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1 Apr 2008
In this first of two articles, I will demonstrate how to easily create an alpha blended translucent splash screen using Delphi.
Although I use Delphi 2007 and PhotoShop here, the techniques apply equally well to other versions of Delphi and other image editing tools.
There are many different ways to implement and use transparency. In this tutorial we will use only one kind of transparency; Alpha Blending, and one implementation; The
UpdateLayeredWindow API. Before we get our hands dirty with some code, I will introduce the most common kinds of transparency, but first we need to define some terms (definitions courtesy of dictionary.com):
Color Key transparency is the simplest form of transparency. Transparency is accomplished by defining one color that wont be drawn when the window is rendered onto the screen. Color Key transparency does not support alpha blending, but it can be combined with Uniform Translucency to soften the edges of the image.
Delphi support Color Key transparency with the
Uniform Translucency controls the opacity of the window by applying a single alpha blend value to the whole window. This is often used to make a window semitransparent while it is being moved. It can also be used to create a fade-in/fade-out effect, but the
AnimateWindow API is better suited for that purpose.
Delphi support Uniform Translucency with the
With Alpha Blended Bitmap Translucency (or just Alpha Blending for short), each pixel in the source bitmap is accompanied by its own individual transparency value. The transparency values are known as the Alpha channel and is usually of the same depth (bit size) as each of the color channels.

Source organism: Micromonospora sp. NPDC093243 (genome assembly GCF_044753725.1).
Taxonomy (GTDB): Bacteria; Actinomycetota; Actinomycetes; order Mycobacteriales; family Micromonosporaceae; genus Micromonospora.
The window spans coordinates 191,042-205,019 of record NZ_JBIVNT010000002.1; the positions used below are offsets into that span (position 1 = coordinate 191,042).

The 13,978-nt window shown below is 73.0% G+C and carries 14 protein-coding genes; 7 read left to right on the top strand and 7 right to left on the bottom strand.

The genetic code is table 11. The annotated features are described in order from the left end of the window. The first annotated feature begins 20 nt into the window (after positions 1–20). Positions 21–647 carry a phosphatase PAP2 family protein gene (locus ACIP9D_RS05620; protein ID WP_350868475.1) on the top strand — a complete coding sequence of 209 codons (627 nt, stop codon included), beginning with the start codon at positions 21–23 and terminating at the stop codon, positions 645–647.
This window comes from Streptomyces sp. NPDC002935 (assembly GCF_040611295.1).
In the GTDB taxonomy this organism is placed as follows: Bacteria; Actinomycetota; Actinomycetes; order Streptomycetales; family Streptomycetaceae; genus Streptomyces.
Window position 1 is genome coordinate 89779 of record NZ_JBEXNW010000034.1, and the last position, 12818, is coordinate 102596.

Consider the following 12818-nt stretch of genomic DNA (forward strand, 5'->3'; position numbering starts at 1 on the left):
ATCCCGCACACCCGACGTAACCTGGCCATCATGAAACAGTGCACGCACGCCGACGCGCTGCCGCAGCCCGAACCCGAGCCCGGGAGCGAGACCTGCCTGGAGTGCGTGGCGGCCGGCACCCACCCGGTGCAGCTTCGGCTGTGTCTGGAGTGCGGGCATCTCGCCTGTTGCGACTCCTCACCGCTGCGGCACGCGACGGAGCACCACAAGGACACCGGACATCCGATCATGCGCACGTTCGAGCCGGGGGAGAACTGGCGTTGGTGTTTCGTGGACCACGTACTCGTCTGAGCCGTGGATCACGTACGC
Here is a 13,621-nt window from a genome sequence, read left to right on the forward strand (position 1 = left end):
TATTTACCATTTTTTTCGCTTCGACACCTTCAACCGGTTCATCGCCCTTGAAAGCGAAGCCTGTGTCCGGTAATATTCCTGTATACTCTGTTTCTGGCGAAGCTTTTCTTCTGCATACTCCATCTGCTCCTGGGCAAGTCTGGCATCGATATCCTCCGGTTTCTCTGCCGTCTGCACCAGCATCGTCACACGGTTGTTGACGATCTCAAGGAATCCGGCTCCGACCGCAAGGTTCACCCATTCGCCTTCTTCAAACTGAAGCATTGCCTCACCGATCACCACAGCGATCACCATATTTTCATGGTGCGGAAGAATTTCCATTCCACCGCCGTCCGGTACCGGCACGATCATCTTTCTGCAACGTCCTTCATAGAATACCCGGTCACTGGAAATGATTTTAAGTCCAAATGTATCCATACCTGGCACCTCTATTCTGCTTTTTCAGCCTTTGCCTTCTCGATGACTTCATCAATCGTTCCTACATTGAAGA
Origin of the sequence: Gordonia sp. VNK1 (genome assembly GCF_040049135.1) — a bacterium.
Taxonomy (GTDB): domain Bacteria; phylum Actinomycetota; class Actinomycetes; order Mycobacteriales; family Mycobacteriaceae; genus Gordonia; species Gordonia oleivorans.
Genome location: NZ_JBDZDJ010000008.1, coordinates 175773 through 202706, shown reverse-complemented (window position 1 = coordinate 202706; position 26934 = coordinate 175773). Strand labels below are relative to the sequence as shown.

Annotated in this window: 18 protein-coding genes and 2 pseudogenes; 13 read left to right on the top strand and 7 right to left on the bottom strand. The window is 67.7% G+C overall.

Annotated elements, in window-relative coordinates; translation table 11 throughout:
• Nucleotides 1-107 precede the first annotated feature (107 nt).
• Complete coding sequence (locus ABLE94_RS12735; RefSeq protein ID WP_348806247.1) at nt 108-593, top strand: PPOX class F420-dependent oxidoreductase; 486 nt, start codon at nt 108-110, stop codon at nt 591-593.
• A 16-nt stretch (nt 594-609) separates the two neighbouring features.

Masked Transparency basically works the same way as Color Key transparency. The transparency is specified with a 1-bit bitmap called the mask.
Color Key transparency is usually implemented by creating a mask from the source bitmap. See the
CopyBitmapAsMask function in the
Graphics unit for an example.
Clipping really isn’t a kind of transparency, but it can be used to give the illusion of transparency by altering the normal rectangular shape of a window.
See example 1 below for an example of how to apply clipping to a window.
Windows has supported simple window pseudo transparency since Windows 95 by means of clipping. Transparency with clipping is accomplished using the
CreatePolygonRgn APIs and while clipping based transparency is relatively simple to implement, the results are also very crude.
Simple region based transparency
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interface type TForm1 = class(TForm) procedure FormCreate(Sender: TObject); protected procedure WMNCHitTest(var Msg:TMessage); message WM_NCHITTEST; end; implementation procedure TForm1.FormCreate(Sender: TObject); begin BorderStyle := bsNone; SetWindowRgn(Handle,CreateEllipticRgn(10,10,Width-10,Height-10), False); end; procedure TForm1.WMNCHitTest(var Msg:TMessage); begin Msg.result := HTCAPTION; end;
Although more complex shapes can be made by combining a gazzilion small rectangles into a region, the results still aren’t very pretty and performance is poor. The visual appearance suffers from the lack of alpha blending between the window and the background, and the performance suffers because of the conversions that has to take place between the vector based regions and the bitmapped display device.
The concept of layered windows was introduced in Windows 2000 beta 3 with the
WS_EX_LAYERED window style. Layered windows not only support alpha blended bitmap translucency, but also the more simple uniform- and color key translucency.